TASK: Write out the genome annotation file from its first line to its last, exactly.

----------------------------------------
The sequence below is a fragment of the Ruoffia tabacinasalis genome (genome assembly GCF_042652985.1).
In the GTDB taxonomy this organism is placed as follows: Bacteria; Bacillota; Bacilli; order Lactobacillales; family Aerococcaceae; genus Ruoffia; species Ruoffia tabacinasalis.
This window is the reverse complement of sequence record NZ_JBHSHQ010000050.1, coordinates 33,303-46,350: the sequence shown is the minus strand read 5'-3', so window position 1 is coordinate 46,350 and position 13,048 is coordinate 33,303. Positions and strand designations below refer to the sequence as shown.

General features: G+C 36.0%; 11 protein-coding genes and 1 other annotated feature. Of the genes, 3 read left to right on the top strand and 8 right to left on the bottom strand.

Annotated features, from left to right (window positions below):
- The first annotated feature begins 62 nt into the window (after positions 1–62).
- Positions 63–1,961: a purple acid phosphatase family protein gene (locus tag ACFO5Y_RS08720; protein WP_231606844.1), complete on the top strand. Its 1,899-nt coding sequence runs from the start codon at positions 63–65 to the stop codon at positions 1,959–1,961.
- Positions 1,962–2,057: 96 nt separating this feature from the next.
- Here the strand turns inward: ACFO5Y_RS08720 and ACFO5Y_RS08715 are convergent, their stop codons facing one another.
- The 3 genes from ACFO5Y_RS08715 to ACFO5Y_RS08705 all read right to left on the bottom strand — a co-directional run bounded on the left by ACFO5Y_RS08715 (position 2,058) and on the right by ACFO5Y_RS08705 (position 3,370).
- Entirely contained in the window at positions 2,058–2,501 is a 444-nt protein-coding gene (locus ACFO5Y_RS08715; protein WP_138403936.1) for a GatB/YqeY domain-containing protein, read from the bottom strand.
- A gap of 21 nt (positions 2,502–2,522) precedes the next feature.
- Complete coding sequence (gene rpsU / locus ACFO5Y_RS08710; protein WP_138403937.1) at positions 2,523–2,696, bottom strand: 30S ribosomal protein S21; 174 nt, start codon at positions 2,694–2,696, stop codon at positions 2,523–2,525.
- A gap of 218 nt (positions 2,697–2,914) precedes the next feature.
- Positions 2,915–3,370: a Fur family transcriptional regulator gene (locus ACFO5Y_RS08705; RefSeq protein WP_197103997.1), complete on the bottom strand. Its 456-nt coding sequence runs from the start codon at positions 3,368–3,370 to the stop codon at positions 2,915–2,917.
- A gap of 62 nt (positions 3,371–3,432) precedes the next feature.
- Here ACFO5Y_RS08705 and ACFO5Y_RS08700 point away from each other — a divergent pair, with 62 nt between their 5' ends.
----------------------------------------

The sequence below is a fragment of the Ruoffia tabacinasalis genome (genome assembly GCF_042652985.1).
In the GTDB taxonomy this organism is placed as follows: Bacteria; Bacillota; Bacilli; order Lactobacillales; family Aerococcaceae; genus Ruoffia; species Ruoffia tabacinasalis.
This window is the reverse complement of sequence record NZ_JBHSHQ010000050.1, coordinates 33,303-46,350: the sequence shown is the minus strand read 5'-3', so window position 1 is coordinate 46,350 and position 13,048 is coordinate 33,303. Positions and strand designations below refer to the sequence as shown.

General features: G+C 36.0%; 11 protein-coding genes and 1 other annotated feature. Of the genes, 3 read left to right on the top strand and 8 right to left on the bottom strand.

Annotated features, from left to right (window positions below):
- The first annotated feature begins 62 nt into the window (after positions 1–62).
- Positions 63–1,961: a purple acid phosphatase family protein gene (locus tag ACFO5Y_RS08720; protein WP_231606844.1), complete on the top strand. Its 1,899-nt coding sequence runs from the start codon at positions 63–65 to the stop codon at positions 1,959–1,961.
- Positions 1,962–2,057: 96 nt separating this feature from the next.
- Here the strand turns inward: ACFO5Y_RS08720 and ACFO5Y_RS08715 are convergent, their stop codons facing one another.
- The 3 genes from ACFO5Y_RS08715 to ACFO5Y_RS08705 all read right to left on the bottom strand — a co-directional run bounded on the left by ACFO5Y_RS08715 (position 2,058) and on the right by ACFO5Y_RS08705 (position 3,370).
- Entirely contained in the window at positions 2,058–2,501 is a 444-nt protein-coding gene (locus ACFO5Y_RS08715; protein WP_138403936.1) for a GatB/YqeY domain-containing protein, read from the bottom strand.
- A gap of 21 nt (positions 2,502–2,522) precedes the next feature.
- Complete coding sequence (gene rpsU / locus ACFO5Y_RS08710; protein WP_138403937.1) at positions 2,523–2,696, bottom strand: 30S ribosomal protein S21; 174 nt, start codon at positions 2,694–2,696, stop codon at positions 2,523–2,525.
- A gap of 218 nt (positions 2,697–2,914) precedes the next feature.
- Positions 2,915–3,370: a Fur family transcriptional regulator gene (locus ACFO5Y_RS08705; RefSeq protein WP_197103997.1), complete on the bottom strand. Its 456-nt coding sequence runs from the start codon at positions 3,368–3,370 to the stop codon at positions 2,915–2,917.
- A gap of 62 nt (positions 3,371–3,432) precedes the next feature.
- Here ACFO5Y_RS08705 and ACFO5Y_RS08700 point away from each other — a divergent pair, with 62 nt between their 5' ends.